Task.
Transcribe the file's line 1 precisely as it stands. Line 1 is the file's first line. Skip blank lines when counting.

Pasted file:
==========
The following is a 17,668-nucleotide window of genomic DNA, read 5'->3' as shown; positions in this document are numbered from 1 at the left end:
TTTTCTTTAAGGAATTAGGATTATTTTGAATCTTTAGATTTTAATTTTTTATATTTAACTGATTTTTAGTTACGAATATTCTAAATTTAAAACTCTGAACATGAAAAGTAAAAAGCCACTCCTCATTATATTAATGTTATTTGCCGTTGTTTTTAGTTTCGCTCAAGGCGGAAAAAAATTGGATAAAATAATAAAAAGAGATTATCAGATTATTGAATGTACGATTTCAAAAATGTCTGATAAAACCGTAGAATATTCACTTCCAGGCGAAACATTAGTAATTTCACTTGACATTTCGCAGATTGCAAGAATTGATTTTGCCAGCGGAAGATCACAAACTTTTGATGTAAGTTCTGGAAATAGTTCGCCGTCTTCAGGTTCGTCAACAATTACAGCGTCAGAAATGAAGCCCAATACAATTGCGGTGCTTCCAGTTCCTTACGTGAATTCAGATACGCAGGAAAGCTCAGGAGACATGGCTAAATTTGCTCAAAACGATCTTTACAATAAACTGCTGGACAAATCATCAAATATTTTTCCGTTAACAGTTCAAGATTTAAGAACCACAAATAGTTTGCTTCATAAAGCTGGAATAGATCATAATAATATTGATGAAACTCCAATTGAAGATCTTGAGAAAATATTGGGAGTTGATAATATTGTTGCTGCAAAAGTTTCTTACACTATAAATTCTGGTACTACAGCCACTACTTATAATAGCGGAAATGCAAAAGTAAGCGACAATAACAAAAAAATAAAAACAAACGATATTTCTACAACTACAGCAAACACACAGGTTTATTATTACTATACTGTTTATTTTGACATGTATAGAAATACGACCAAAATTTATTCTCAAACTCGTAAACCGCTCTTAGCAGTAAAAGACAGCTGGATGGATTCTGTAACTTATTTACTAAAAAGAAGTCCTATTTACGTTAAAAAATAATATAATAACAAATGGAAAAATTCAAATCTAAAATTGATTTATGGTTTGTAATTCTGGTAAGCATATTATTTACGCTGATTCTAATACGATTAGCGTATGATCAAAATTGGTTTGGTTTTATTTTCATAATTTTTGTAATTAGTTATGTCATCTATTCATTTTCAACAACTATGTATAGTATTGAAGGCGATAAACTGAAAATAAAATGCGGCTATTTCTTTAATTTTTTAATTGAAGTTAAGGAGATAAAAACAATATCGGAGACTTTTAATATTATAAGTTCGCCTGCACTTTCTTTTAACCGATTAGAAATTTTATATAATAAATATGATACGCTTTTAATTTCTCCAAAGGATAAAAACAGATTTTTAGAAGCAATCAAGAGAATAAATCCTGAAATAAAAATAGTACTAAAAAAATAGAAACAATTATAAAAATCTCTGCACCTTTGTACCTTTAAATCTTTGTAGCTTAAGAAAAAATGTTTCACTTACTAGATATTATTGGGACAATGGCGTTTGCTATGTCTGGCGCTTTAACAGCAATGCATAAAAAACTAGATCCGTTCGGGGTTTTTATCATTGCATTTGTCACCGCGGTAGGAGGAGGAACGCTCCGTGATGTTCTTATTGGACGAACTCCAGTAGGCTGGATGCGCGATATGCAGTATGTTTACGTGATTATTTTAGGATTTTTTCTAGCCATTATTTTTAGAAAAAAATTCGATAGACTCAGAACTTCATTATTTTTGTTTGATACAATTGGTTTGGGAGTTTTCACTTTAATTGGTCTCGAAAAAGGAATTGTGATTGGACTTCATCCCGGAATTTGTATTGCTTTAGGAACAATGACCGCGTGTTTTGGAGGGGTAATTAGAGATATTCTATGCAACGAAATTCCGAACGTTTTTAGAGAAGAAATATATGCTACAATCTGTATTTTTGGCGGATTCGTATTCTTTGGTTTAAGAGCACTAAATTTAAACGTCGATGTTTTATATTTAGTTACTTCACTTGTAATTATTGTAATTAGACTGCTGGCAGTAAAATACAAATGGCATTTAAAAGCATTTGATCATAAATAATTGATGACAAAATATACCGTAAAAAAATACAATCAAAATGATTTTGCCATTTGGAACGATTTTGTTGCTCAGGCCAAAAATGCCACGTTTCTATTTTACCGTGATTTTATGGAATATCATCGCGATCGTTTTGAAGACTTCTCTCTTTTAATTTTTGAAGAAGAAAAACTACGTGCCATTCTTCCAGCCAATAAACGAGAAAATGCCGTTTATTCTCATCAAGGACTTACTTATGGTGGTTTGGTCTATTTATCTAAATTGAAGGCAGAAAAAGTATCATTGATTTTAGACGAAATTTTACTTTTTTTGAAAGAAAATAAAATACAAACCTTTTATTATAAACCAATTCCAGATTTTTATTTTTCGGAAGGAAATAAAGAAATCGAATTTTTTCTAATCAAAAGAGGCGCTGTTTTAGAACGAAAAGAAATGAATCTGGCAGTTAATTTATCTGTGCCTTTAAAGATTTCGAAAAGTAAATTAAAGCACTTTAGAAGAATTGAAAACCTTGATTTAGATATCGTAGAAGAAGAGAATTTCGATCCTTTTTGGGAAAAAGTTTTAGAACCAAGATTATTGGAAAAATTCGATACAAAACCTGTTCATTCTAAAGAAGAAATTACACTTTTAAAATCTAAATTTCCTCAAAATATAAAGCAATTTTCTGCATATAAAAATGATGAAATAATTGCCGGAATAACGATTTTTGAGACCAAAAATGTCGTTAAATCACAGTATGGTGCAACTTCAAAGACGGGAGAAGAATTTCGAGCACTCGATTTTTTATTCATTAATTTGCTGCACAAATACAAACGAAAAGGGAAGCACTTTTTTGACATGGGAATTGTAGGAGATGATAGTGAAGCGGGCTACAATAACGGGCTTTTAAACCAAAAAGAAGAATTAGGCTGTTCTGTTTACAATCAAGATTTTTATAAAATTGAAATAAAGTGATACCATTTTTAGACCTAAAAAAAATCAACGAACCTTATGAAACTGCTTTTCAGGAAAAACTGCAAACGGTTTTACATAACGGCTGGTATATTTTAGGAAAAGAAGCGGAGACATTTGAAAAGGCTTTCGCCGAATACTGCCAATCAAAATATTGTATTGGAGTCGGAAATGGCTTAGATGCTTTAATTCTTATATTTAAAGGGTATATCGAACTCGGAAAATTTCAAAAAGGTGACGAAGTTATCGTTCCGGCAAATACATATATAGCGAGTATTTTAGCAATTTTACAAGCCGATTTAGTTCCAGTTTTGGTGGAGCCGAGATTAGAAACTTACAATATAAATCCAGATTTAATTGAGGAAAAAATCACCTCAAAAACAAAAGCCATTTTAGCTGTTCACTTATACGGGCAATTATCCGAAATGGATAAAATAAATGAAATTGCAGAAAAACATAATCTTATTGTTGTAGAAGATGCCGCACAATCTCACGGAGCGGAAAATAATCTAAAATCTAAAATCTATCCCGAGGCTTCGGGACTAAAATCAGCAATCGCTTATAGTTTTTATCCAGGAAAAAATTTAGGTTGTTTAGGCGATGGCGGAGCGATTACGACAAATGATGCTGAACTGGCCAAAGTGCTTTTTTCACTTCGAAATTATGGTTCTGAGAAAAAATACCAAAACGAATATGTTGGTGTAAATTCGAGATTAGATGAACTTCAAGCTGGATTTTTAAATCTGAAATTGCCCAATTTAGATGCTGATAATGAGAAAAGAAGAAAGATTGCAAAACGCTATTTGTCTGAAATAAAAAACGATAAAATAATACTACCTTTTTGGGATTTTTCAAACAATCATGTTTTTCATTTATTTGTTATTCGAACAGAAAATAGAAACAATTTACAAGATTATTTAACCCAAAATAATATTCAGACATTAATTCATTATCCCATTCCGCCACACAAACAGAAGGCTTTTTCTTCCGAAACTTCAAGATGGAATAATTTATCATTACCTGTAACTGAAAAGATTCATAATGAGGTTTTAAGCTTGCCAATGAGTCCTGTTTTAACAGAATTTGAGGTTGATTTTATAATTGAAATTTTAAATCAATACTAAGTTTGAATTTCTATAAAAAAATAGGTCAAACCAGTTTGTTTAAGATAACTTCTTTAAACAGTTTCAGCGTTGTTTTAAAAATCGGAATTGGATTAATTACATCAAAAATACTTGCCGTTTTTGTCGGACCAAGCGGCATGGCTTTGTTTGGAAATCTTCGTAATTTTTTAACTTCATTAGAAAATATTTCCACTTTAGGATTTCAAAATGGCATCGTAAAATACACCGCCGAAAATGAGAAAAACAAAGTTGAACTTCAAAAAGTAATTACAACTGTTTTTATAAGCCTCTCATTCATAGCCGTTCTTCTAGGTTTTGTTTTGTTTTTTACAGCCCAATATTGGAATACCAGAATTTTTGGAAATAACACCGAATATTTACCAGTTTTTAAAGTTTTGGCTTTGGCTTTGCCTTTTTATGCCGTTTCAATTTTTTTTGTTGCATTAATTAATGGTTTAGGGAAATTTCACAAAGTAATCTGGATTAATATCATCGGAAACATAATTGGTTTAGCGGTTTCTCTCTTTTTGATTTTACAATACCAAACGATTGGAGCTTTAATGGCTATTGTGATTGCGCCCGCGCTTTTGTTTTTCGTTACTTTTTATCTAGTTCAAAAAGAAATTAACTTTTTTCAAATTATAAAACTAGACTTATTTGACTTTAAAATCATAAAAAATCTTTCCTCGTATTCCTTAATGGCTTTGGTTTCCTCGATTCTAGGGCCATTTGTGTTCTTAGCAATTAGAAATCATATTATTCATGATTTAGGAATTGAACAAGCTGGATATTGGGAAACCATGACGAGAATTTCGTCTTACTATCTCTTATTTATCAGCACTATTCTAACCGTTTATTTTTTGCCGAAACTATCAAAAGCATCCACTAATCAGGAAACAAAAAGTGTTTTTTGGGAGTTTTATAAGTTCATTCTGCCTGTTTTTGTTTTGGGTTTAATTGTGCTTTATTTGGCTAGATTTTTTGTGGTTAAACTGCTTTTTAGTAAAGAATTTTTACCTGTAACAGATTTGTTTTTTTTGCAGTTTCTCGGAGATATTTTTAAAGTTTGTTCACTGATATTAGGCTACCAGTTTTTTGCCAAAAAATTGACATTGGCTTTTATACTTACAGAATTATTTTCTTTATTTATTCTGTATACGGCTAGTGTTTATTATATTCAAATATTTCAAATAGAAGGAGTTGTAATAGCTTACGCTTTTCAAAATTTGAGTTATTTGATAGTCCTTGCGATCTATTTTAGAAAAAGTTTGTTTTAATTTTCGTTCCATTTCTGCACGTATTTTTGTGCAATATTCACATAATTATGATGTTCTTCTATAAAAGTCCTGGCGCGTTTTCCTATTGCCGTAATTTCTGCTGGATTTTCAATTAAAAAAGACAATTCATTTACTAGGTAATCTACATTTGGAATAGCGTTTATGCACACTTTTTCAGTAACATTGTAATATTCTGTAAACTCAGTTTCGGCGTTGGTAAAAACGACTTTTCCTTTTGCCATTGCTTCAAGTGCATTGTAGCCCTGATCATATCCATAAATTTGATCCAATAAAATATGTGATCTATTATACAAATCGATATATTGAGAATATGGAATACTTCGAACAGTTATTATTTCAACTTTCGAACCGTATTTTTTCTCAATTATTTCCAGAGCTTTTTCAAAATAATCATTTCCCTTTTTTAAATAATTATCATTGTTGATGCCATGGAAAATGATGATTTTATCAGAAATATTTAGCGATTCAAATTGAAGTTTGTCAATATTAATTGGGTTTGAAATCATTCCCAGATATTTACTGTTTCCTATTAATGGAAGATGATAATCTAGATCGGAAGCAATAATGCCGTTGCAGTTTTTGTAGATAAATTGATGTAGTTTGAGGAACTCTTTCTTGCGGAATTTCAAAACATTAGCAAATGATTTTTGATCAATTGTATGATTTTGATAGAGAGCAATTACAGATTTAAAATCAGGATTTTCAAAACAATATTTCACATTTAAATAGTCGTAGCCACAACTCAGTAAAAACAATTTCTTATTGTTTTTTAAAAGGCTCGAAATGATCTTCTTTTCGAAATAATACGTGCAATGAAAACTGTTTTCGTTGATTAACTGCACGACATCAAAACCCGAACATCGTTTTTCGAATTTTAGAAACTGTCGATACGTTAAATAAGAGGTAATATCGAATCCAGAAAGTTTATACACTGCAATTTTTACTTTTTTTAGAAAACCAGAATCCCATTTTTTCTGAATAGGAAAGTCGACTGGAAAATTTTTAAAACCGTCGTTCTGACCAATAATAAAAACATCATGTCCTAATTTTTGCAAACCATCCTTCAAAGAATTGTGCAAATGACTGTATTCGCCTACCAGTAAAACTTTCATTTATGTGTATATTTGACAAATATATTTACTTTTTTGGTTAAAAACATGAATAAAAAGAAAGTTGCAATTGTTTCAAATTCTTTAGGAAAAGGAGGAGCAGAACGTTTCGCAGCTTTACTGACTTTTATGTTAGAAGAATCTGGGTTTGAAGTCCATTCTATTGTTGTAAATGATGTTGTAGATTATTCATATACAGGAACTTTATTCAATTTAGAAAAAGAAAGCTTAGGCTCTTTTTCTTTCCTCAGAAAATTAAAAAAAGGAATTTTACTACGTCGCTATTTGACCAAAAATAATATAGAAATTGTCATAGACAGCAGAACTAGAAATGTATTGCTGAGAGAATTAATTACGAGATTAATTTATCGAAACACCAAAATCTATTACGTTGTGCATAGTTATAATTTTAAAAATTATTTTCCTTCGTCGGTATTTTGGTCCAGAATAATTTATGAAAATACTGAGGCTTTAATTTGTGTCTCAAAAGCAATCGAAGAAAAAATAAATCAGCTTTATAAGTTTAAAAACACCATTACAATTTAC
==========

The following is a 17,668-nucleotide window of genomic DNA, read 5'->3' as shown; positions in this document are numbered from 1 at the left end: